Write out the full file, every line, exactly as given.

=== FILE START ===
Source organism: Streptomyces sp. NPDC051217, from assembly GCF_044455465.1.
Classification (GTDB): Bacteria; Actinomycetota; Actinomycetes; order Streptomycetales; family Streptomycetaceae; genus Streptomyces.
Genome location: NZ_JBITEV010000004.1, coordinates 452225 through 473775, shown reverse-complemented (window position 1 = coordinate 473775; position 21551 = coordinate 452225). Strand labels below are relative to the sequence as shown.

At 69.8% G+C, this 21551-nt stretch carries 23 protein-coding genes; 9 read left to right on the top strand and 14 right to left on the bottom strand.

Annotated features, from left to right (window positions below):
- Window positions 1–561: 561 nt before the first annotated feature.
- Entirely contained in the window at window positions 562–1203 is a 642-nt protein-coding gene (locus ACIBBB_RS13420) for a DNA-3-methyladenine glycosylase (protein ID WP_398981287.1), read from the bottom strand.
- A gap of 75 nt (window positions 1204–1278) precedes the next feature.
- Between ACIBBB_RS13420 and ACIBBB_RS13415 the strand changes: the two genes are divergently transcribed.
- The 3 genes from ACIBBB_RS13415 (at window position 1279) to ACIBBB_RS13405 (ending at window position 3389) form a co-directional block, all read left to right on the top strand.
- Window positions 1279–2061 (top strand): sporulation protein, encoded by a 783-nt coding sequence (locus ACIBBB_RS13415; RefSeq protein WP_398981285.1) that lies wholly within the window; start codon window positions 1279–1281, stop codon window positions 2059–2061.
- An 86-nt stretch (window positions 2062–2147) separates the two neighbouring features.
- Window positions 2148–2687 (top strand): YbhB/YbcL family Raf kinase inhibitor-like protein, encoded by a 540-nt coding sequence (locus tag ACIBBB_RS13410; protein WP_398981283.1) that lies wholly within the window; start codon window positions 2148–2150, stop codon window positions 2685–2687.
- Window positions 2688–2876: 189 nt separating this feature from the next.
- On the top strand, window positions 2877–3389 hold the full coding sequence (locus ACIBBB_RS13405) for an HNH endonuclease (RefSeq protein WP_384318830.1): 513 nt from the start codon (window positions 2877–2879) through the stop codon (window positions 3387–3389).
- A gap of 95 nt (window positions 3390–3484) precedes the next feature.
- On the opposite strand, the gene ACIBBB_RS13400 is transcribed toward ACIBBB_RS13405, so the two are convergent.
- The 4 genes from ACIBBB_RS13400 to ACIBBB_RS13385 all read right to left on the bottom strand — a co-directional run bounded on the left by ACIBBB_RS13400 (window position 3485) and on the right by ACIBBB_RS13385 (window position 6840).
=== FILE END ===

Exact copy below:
Source organism: Streptomyces sp. NPDC051217, from assembly GCF_044455465.1.
Classification (GTDB): Bacteria; Actinomycetota; Actinomycetes; order Streptomycetales; family Streptomycetaceae; genus Streptomyces.
Genome location: NZ_JBITEV010000004.1, coordinates 452225 through 473775, shown reverse-complemented (window position 1 = coordinate 473775; position 21551 = coordinate 452225). Strand labels below are relative to the sequence as shown.

At 69.8% G+C, this 21551-nt stretch carries 23 protein-coding genes; 9 read left to right on the top strand and 14 right to left on the bottom strand.

Annotated features, from left to right (window positions below):
- Window positions 1–561: 561 nt before the first annotated feature.
- Entirely contained in the window at window positions 562–1203 is a 642-nt protein-coding gene (locus ACIBBB_RS13420) for a DNA-3-methyladenine glycosylase (protein ID WP_398981287.1), read from the bottom strand.
- A gap of 75 nt (window positions 1204–1278) precedes the next feature.
- Between ACIBBB_RS13420 and ACIBBB_RS13415 the strand changes: the two genes are divergently transcribed.
- The 3 genes from ACIBBB_RS13415 (at window position 1279) to ACIBBB_RS13405 (ending at window position 3389) form a co-directional block, all read left to right on the top strand.
- Window positions 1279–2061 (top strand): sporulation protein, encoded by a 783-nt coding sequence (locus ACIBBB_RS13415; RefSeq protein WP_398981285.1) that lies wholly within the window; start codon window positions 1279–1281, stop codon window positions 2059–2061.
- An 86-nt stretch (window positions 2062–2147) separates the two neighbouring features.
- Window positions 2148–2687 (top strand): YbhB/YbcL family Raf kinase inhibitor-like protein, encoded by a 540-nt coding sequence (locus tag ACIBBB_RS13410; protein WP_398981283.1) that lies wholly within the window; start codon window positions 2148–2150, stop codon window positions 2685–2687.
- Window positions 2688–2876: 189 nt separating this feature from the next.
- On the top strand, window positions 2877–3389 hold the full coding sequence (locus ACIBBB_RS13405) for an HNH endonuclease (RefSeq protein WP_384318830.1): 513 nt from the start codon (window positions 2877–2879) through the stop codon (window positions 3387–3389).
- A gap of 95 nt (window positions 3390–3484) precedes the next feature.
- On the opposite strand, the gene ACIBBB_RS13400 is transcribed toward ACIBBB_RS13405, so the two are convergent.
- The 4 genes from ACIBBB_RS13400 to ACIBBB_RS13385 all read right to left on the bottom strand — a co-directional run bounded on the left by ACIBBB_RS13400 (window position 3485) and on the right by ACIBBB_RS13385 (window position 6840).